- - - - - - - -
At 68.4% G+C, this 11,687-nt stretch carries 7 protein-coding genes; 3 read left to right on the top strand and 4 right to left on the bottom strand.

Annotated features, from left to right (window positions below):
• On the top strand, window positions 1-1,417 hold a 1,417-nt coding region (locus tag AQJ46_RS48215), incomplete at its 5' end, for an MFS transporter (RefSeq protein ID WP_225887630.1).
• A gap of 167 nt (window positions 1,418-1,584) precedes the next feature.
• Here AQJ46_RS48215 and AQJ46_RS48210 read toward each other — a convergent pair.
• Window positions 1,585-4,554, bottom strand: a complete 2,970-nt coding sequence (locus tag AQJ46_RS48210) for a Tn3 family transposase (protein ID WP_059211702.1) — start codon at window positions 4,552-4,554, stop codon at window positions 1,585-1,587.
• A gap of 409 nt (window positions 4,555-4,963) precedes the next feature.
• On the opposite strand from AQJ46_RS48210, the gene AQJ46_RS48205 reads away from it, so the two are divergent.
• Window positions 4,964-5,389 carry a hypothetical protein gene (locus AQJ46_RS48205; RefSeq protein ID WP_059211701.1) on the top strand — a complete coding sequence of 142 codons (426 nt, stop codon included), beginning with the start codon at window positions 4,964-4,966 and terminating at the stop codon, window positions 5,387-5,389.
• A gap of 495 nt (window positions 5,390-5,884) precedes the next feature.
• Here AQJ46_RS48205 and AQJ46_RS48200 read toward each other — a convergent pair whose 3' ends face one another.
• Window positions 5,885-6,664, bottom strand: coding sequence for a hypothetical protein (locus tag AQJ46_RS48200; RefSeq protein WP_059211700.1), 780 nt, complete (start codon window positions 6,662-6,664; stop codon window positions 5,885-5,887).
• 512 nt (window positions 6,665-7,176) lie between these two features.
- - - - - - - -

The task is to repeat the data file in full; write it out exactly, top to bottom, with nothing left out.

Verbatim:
At 68.4% G+C, this 11,687-nt stretch carries 7 protein-coding genes; 3 read left to right on the top strand and 4 right to left on the bottom strand.

Annotated features, from left to right (window positions below):
• On the top strand, window positions 1-1,417 hold a 1,417-nt coding region (locus tag AQJ46_RS48215), incomplete at its 5' end, for an MFS transporter (RefSeq protein ID WP_225887630.1).
• A gap of 167 nt (window positions 1,418-1,584) precedes the next feature.
• Here AQJ46_RS48215 and AQJ46_RS48210 read toward each other — a convergent pair.
• Window positions 1,585-4,554, bottom strand: a complete 2,970-nt coding sequence (locus tag AQJ46_RS48210) for a Tn3 family transposase (protein ID WP_059211702.1) — start codon at window positions 4,552-4,554, stop codon at window positions 1,585-1,587.
• A gap of 409 nt (window positions 4,555-4,963) precedes the next feature.
• On the opposite strand from AQJ46_RS48210, the gene AQJ46_RS48205 reads away from it, so the two are divergent.
• Window positions 4,964-5,389 carry a hypothetical protein gene (locus AQJ46_RS48205; RefSeq protein ID WP_059211701.1) on the top strand — a complete coding sequence of 142 codons (426 nt, stop codon included), beginning with the start codon at window positions 4,964-4,966 and terminating at the stop codon, window positions 5,387-5,389.
• A gap of 495 nt (window positions 5,390-5,884) precedes the next feature.
• Here AQJ46_RS48205 and AQJ46_RS48200 read toward each other — a convergent pair whose 3' ends face one another.
• Window positions 5,885-6,664, bottom strand: coding sequence for a hypothetical protein (locus tag AQJ46_RS48200; RefSeq protein WP_059211700.1), 780 nt, complete (start codon window positions 6,662-6,664; stop codon window positions 5,885-5,887).
• 512 nt (window positions 6,665-7,176) lie between these two features.